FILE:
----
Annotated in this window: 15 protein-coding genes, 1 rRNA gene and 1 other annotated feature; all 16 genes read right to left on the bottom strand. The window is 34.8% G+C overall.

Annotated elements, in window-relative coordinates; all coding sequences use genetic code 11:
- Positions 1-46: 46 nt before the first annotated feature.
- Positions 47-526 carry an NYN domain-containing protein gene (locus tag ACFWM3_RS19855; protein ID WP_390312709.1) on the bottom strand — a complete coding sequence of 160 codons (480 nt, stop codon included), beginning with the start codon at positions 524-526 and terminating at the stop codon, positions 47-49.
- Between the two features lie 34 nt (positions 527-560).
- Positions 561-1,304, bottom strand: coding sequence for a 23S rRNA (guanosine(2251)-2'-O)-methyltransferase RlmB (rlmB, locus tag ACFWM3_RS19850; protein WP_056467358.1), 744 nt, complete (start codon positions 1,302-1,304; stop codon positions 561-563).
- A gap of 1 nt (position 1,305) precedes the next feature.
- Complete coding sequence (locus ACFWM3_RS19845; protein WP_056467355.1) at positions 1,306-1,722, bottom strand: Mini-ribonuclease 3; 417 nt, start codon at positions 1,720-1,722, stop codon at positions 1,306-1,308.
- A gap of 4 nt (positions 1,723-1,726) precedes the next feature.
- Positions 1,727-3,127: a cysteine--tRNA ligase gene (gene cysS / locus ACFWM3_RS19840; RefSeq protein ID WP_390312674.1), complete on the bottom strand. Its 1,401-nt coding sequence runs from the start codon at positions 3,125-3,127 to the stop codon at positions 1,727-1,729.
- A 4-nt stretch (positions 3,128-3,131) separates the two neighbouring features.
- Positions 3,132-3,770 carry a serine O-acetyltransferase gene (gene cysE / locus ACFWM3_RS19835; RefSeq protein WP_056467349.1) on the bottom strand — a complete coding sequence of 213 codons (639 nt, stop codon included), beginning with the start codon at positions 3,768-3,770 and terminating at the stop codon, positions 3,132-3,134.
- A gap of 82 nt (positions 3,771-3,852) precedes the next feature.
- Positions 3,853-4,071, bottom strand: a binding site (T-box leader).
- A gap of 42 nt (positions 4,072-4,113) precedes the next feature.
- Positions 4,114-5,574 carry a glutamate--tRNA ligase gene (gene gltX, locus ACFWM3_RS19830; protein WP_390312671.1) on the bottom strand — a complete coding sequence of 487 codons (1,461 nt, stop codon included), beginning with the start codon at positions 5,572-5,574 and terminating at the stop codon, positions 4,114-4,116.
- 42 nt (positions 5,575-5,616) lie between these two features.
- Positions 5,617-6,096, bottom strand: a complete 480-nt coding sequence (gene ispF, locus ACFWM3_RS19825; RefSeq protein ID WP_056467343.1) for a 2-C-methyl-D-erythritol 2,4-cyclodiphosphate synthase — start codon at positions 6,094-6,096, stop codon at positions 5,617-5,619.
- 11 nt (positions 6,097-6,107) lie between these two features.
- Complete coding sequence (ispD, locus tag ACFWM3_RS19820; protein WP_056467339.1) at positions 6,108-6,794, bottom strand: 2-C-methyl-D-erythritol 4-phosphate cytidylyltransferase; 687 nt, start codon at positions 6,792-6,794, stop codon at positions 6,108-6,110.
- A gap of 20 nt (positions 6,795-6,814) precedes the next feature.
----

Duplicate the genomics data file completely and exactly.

Annotated in this window: 15 protein-coding genes, 1 rRNA gene and 1 other annotated feature; all 16 genes read right to left on the bottom strand. The window is 34.8% G+C overall.

Annotated elements, in window-relative coordinates; all coding sequences use genetic code 11:
- Positions 1-46: 46 nt before the first annotated feature.
- Positions 47-526 carry an NYN domain-containing protein gene (locus tag ACFWM3_RS19855; protein ID WP_390312709.1) on the bottom strand — a complete coding sequence of 160 codons (480 nt, stop codon included), beginning with the start codon at positions 524-526 and terminating at the stop codon, positions 47-49.
- Between the two features lie 34 nt (positions 527-560).
- Positions 561-1,304, bottom strand: coding sequence for a 23S rRNA (guanosine(2251)-2'-O)-methyltransferase RlmB (rlmB, locus tag ACFWM3_RS19850; protein WP_056467358.1), 744 nt, complete (start codon positions 1,302-1,304; stop codon positions 561-563).
- A gap of 1 nt (position 1,305) precedes the next feature.
- Complete coding sequence (locus ACFWM3_RS19845; protein WP_056467355.1) at positions 1,306-1,722, bottom strand: Mini-ribonuclease 3; 417 nt, start codon at positions 1,720-1,722, stop codon at positions 1,306-1,308.
- A gap of 4 nt (positions 1,723-1,726) precedes the next feature.
- Positions 1,727-3,127: a cysteine--tRNA ligase gene (gene cysS / locus ACFWM3_RS19840; RefSeq protein ID WP_390312674.1), complete on the bottom strand. Its 1,401-nt coding sequence runs from the start codon at positions 3,125-3,127 to the stop codon at positions 1,727-1,729.
- A 4-nt stretch (positions 3,128-3,131) separates the two neighbouring features.
- Positions 3,132-3,770 carry a serine O-acetyltransferase gene (gene cysE / locus ACFWM3_RS19835; RefSeq protein WP_056467349.1) on the bottom strand — a complete coding sequence of 213 codons (639 nt, stop codon included), beginning with the start codon at positions 3,768-3,770 and terminating at the stop codon, positions 3,132-3,134.
- A gap of 82 nt (positions 3,771-3,852) precedes the next feature.
- Positions 3,853-4,071, bottom strand: a binding site (T-box leader).
- A gap of 42 nt (positions 4,072-4,113) precedes the next feature.
- Positions 4,114-5,574 carry a glutamate--tRNA ligase gene (gene gltX, locus ACFWM3_RS19830; protein WP_390312671.1) on the bottom strand — a complete coding sequence of 487 codons (1,461 nt, stop codon included), beginning with the start codon at positions 5,572-5,574 and terminating at the stop codon, positions 4,114-4,116.
- 42 nt (positions 5,575-5,616) lie between these two features.
- Positions 5,617-6,096, bottom strand: a complete 480-nt coding sequence (gene ispF, locus ACFWM3_RS19825; RefSeq protein ID WP_056467343.1) for a 2-C-methyl-D-erythritol 2,4-cyclodiphosphate synthase — start codon at positions 6,094-6,096, stop codon at positions 5,617-5,619.
- 11 nt (positions 6,097-6,107) lie between these two features.
- Complete coding sequence (ispD, locus tag ACFWM3_RS19820; protein WP_056467339.1) at positions 6,108-6,794, bottom strand: 2-C-methyl-D-erythritol 4-phosphate cytidylyltransferase; 687 nt, start codon at positions 6,792-6,794, stop codon at positions 6,108-6,110.
- A gap of 20 nt (positions 6,795-6,814) precedes the next feature.